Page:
This fictionalized account of Ernest Shackleton’s 1914-16 Antarctic expedition follows steward Perce Blackborow from the time he stows away on the Endurance through his harrowing experiences in the Antarctic (including the amputation of his toes). Sprinkled throughout the narrative are selections from Blackborow’s pseudo-journal record that chronicles ongoing shipboard routines and the camaraderie among crew, in spite of fractious personalities and grim conditions…”  Booklist

People, people! Where were your heads when you were handing out awards in 2006?I have never read a more gripping, unbelievable tale and it is based on a true story! This book should be a requirement in every Social Studies Explorer unit as well as on every Free reading list (especially for boys) in the U.S. I am not kidding. Masterfully written and incredibly researched. This coming from a person who HATED history class, so you know it’s gotta be good.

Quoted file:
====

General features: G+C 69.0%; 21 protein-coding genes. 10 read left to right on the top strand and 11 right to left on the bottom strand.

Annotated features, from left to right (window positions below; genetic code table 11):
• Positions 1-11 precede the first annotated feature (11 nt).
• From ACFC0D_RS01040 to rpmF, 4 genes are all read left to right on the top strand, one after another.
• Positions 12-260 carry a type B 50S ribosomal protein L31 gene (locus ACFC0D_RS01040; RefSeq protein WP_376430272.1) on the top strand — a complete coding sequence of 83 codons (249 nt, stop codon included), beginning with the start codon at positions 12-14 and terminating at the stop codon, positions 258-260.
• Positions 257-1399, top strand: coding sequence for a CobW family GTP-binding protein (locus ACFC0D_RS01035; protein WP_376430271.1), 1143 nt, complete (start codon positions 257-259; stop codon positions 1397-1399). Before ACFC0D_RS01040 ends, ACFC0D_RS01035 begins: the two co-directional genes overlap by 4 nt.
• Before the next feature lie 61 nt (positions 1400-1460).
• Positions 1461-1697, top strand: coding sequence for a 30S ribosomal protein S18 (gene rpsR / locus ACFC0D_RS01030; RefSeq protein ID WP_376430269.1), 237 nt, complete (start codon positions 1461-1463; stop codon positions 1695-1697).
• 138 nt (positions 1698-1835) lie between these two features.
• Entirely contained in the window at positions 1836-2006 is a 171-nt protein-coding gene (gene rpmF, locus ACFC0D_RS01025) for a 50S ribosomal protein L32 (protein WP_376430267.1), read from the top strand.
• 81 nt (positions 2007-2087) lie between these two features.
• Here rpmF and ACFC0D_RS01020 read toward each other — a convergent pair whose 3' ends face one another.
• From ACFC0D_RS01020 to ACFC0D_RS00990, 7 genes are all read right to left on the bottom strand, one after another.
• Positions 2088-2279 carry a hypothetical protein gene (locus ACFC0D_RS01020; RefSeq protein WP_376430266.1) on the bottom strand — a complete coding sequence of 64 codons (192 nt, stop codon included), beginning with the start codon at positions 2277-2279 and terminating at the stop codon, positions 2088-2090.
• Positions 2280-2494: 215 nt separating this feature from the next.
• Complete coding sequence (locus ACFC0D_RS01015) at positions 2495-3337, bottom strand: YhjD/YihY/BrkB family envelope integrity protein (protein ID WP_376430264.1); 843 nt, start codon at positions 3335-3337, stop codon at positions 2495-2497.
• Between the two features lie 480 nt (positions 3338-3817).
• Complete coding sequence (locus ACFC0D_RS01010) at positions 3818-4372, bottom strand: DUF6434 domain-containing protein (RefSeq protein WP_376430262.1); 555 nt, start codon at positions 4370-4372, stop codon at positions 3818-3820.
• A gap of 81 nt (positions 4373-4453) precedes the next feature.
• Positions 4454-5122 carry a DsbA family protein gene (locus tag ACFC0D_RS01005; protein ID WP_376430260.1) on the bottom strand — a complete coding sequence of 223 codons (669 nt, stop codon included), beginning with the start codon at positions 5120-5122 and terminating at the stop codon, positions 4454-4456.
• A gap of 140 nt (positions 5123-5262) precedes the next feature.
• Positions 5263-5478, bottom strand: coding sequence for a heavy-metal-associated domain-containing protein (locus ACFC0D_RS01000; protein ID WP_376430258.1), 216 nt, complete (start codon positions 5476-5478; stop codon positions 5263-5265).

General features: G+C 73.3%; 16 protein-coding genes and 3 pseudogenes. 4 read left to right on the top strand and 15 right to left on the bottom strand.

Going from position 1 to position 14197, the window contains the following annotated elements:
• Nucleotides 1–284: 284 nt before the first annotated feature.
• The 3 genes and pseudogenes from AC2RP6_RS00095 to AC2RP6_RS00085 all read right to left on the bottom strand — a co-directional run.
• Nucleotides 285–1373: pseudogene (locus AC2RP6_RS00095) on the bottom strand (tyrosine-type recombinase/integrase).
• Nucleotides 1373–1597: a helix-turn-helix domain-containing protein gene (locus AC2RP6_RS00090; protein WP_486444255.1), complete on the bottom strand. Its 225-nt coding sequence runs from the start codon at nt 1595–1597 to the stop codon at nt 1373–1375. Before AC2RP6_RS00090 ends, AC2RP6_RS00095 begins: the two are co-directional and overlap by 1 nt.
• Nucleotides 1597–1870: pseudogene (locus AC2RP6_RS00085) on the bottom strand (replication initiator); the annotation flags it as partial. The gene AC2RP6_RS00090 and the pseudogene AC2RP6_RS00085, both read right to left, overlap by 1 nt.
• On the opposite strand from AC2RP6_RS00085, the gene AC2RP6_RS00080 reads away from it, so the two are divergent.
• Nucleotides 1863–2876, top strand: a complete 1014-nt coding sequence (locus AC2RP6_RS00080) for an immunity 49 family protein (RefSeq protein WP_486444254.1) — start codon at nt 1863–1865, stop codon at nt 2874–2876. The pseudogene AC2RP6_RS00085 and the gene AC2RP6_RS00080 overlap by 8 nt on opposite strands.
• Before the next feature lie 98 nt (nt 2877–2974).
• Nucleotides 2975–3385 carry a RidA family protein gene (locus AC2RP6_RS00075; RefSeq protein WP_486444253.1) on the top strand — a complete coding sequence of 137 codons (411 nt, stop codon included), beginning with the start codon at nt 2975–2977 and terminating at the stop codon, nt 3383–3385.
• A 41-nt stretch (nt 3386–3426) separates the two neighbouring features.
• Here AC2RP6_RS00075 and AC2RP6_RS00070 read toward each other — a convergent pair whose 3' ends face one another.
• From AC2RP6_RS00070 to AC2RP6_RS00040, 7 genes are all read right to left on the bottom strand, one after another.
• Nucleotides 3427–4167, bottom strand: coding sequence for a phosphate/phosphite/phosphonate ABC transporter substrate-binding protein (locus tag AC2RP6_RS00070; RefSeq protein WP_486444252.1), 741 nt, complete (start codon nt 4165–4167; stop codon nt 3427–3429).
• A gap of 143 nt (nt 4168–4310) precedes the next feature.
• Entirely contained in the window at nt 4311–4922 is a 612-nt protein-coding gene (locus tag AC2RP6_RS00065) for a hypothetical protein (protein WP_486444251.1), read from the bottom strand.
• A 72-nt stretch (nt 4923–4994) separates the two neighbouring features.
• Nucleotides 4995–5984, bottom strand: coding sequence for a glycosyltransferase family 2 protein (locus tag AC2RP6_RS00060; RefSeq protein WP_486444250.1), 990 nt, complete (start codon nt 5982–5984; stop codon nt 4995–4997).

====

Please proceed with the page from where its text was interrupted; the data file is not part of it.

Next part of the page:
Wolf Story by William McCleery

“A young father tells his five-year-old son humorous variations on the theme of a hen escaping the clutches of a wily wolf.”

Hysterical.

That’s all I’m gonna say.

Oh, except that, DARN, it’s out of print. But available online, used, or in fabulous, hilarious audio format.

Elephant Run by Roland Smith

“…as soon as Nick arrives, trouble erupts in this remote Burmese elephant village. Japanese soldiers invade, and Nick’s father is taken prisoner. Nick is stranded on the plantation, forced to work as a servant to the new rulers. As life in the village grows more dangerous for Nick and his young friend, Mya, they plan their daring escape. Setting off on elephant back, they will risk their lives to save Nick’s father and Mya’s brother from a Japanese POW camp…”